Rediscovering Placerville, California Part II
March 2011 by Don RobinsonTo get to the gold, the miners had to remove the shale pieces and stack them on the sides while sluicing the remaining material through their boxes.
My wife Maureen and I spend part of our winter season in the Quartzsite, Arizona area. One fine March morning, we left our RV camping area at approximately 10am in search of that elusive yellow metal with our metal detectors.
...I decided to excavate the semi-frozen high-bank that was resting on a soft shale bedrock footing. Within three feet, I encountered an intrusive!
So, how much rain does it take to cause a major movement of gravels in a stream and redistribute the gold? The technical answer is enough water to move the bed load of the river.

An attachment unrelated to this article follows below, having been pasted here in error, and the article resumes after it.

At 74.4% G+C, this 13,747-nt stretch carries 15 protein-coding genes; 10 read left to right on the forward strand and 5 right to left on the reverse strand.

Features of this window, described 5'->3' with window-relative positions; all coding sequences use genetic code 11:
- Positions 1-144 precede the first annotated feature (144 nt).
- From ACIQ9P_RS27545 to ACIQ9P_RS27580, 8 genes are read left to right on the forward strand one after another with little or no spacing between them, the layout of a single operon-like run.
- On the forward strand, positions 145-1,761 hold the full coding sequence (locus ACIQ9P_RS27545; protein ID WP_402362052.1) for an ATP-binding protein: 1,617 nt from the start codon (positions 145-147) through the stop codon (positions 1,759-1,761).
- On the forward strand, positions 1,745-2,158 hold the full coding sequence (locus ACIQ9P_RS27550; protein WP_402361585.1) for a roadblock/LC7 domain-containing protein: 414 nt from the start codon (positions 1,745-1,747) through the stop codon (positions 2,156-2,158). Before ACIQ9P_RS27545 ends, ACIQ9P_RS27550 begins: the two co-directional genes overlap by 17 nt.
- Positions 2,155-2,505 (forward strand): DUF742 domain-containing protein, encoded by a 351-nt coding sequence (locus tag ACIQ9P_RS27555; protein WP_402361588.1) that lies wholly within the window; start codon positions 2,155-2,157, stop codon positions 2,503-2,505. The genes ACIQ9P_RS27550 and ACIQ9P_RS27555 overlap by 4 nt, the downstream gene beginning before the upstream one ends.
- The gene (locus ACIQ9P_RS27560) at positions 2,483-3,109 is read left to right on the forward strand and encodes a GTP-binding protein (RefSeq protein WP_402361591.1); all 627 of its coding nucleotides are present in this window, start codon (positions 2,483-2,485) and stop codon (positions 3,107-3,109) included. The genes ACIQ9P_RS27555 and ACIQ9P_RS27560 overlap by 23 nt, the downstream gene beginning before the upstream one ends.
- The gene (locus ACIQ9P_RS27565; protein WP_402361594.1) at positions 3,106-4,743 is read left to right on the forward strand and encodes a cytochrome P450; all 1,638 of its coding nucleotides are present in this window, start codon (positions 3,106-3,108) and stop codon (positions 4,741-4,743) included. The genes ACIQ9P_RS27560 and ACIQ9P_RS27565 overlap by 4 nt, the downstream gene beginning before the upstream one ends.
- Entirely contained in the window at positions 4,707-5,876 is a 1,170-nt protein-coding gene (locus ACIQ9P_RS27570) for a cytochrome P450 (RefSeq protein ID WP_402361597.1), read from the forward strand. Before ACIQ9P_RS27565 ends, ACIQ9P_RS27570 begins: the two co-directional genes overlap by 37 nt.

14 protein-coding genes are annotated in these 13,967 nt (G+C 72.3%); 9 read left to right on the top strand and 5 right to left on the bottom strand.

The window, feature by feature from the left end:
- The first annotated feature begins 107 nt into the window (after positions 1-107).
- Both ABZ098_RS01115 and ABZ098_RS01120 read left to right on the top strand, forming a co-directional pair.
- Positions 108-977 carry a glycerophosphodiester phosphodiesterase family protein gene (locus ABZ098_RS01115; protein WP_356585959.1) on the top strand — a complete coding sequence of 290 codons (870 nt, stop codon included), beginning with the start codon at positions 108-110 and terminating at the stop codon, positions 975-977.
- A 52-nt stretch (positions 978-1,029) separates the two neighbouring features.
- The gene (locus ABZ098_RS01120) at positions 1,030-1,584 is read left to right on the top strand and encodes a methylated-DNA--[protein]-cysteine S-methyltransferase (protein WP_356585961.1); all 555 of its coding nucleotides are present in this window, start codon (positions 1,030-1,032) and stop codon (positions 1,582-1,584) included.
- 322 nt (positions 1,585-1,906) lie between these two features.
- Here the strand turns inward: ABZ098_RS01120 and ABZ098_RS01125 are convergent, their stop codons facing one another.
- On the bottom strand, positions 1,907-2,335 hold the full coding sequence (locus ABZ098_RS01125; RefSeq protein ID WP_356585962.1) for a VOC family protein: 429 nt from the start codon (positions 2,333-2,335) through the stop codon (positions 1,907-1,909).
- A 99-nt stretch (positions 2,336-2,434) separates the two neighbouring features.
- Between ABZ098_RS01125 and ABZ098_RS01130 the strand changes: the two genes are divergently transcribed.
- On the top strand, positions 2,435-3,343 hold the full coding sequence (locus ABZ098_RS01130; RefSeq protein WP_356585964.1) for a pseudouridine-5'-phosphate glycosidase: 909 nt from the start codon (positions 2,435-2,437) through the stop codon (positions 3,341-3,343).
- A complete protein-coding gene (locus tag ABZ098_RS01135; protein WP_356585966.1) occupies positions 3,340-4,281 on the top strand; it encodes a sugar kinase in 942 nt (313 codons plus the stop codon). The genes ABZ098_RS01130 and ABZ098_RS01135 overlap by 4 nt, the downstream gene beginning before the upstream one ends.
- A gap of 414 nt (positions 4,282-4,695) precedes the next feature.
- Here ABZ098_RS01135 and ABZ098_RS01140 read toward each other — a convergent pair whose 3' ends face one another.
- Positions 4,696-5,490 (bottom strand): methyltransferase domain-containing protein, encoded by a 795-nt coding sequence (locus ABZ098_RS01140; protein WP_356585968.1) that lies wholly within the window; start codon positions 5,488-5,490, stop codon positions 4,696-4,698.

Gatesville is not the only place to find easy public access for gold prospecting opportunities in Central Indiana.
I decided to dig near it to see if there were any more and immediately uncovered others. In total I found a pocket with over 100 crystals in it. I was hooked.
This was no ordinary nugget. It had not traveled very far from its nearby source, and that did mean a lot, as we were searching for the source of several such nuggets found during a gold rush that occurred in 1859.
Some claim they can smell gold. This may be, but when I take a whiff of gold, I smell dirt, rotten eggs, garlic or just nothing: my nose is everything but sensitive.
The Bawl Mill • So You Want To Be A Full-Time Prospector? • Ask The Experts—Do I still have rights to this mining claim? • Ask The Experts—What is a "closed" claim? • Eastern Arizona: Gold and Base Metal Deposits Part II • Prospecting With The Help of Fluvial Geomorphology • Oregon Anti-Dredging Bill • Mud Men: Pocket Miners of Southwest Oregon Part II • The Gold of Plumas de Oro • Melman on Gold & Silver • Mining Stock Quotes and Mineral & Metal Prices